A paper in Diabetes (Ehrlund et al. 2017: Transcriptional Dynamics During Human Adipogenesis and Its Link to Adipose Morphology and Distribution), published a few a weeks ago, explores the transcriptional dynamics of adipocytes subjected to differentiation in vitro. Unfortunately, I can’t get access to the paper even when I login. From the abstract, however, I gather that it might be relevant as the study profiles the expressional changes of genes, enhancers, and long noncoding RNAs and demonstrates that enhancers expressed during adipogenesis overlap with SNPs associated with white adipose tissue distribution. The paper should contain useful time courses with important distinctions between downregulated, transient and late-induced transcripts, such as relationships to hypertrophy and insulin sensitivity.

Another report in Diabetes by Ralph de Fronzo (big name in the field I believe; Gastaldelli et al. 2017: Role of Adipose Tissue Insulin Resistance in the Natural History of T2DM: Results from the San Antonio Metabolism Study) investigates the role of adipose tissue insulin resistance in the natural progression to Type 2 Diabetes in humans. Specifically, they recruited 302 subjects varying glucose tolerance (normal, impaired, Type 2 Diabetes), subjected them to an OGTT (oral glucose tolerance test) and an euglycaemic insulin clamp and profiled their insulin sensitivity alongside plasma free-fatty acids (FFAs). A progressive decline in insulin sensitivity was accompanied by impaired FFA suppression, but overt hyperglycaemia was only established with the progression to T2D. Results are kind of expected in light of the burgeoning mouse literature on the topic as well as epidemiological studies, but I suppose it had not been formally demonstrated in human beings.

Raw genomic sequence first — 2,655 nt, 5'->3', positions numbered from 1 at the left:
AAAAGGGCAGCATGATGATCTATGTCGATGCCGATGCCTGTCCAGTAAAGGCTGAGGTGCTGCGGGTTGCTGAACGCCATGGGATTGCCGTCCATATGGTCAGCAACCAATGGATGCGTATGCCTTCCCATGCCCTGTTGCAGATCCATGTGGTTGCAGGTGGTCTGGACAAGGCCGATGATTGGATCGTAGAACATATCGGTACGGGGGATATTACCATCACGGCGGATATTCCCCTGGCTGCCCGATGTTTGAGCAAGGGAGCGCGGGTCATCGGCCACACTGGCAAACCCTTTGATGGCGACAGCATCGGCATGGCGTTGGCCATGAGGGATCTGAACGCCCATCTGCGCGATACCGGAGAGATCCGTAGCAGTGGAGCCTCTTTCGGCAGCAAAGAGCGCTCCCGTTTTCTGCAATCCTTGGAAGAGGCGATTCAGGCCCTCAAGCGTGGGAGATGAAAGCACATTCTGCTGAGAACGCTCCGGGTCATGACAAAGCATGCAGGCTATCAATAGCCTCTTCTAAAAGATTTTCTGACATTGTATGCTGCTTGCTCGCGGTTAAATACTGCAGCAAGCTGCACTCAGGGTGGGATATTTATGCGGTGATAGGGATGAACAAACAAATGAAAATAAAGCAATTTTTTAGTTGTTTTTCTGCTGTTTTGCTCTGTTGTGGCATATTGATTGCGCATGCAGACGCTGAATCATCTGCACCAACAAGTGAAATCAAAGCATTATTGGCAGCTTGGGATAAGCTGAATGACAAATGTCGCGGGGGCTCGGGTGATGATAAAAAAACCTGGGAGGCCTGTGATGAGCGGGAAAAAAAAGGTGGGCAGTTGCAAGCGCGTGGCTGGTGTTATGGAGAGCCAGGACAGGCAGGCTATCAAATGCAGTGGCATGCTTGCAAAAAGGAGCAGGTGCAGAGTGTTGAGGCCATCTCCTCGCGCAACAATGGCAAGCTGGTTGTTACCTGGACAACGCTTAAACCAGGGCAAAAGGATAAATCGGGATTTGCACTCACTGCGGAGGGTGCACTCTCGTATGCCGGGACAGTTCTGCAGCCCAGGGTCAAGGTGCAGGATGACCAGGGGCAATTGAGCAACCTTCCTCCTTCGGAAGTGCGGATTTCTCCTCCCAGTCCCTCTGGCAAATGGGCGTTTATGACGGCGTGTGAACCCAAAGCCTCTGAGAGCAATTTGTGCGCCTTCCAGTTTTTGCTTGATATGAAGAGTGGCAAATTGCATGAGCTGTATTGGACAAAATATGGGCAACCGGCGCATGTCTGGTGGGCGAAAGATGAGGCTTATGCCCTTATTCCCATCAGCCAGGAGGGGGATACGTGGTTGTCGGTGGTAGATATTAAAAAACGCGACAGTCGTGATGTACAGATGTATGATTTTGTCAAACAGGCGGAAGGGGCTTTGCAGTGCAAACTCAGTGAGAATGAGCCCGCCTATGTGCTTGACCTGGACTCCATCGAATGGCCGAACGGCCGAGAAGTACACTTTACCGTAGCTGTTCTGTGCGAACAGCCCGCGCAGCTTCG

PIK3CD papers that might be relevant

Compagno et al. Phosphatidylinositol 3-kinase δ blockade increases genomic instability in B cells (Nature 2017); mechanism relies on the ability of PIK3CD to suppress activation-induced cytidine deaminase (AID) in B cells, where this enzyme promotes class switching of immunoglobulin genes.

 

 

Just out of interest…

The Biochemical Society’s recent Biochemist issue focussed on Gender Medicine. All too often, the variable “sex” is ignored in biomedical research, and that needs to change. Personally, I can see why it can be difficult to always include XX and XY in your research – after all, this doubles the resources required for your study. I suppose funders need to be more supportive in this respect! The issue also contains additional interesting reads on science policy and outreach, so have a look if you can gain access to it via the following link (not sure if you are not a member): http://www.biochemistry.org/Portals/0/Biochemist/February2017Biochemist-smaller2.pdf?utm_medium=email&utm_campaign=Biochemist%20Online%20-%20February%202017&utm_content=Biochemist%20Online%20-%20February%202017+CID_4dbf76701bce671026dc91550506090f&utm_source=Campaign%20Monitor&utm_term=pdf

One step closer to understanding consciousness? A group in the U.S. discovered the existence of mouse neurons that seem to wrap around the whole brain; the group believes that this might underlie the mechanism of consciousness as the three neurons seemed to connect to most or all of the outer parts of the brain that take in sensory  information and control behaviour. Furthermore, the Read the Nature News & Views here: http://www.nature.com/news/a-giant-neuron-found-wrapped-around-entire-mouse-brain-1.21539?WT.ec_id=NEWS-20170302&spMailingID=53538106&spUserID=MTExMDUzNjM3NTkxS0&spJobID=1120320868&spReportId=MTEyMDMyMDg2OAS2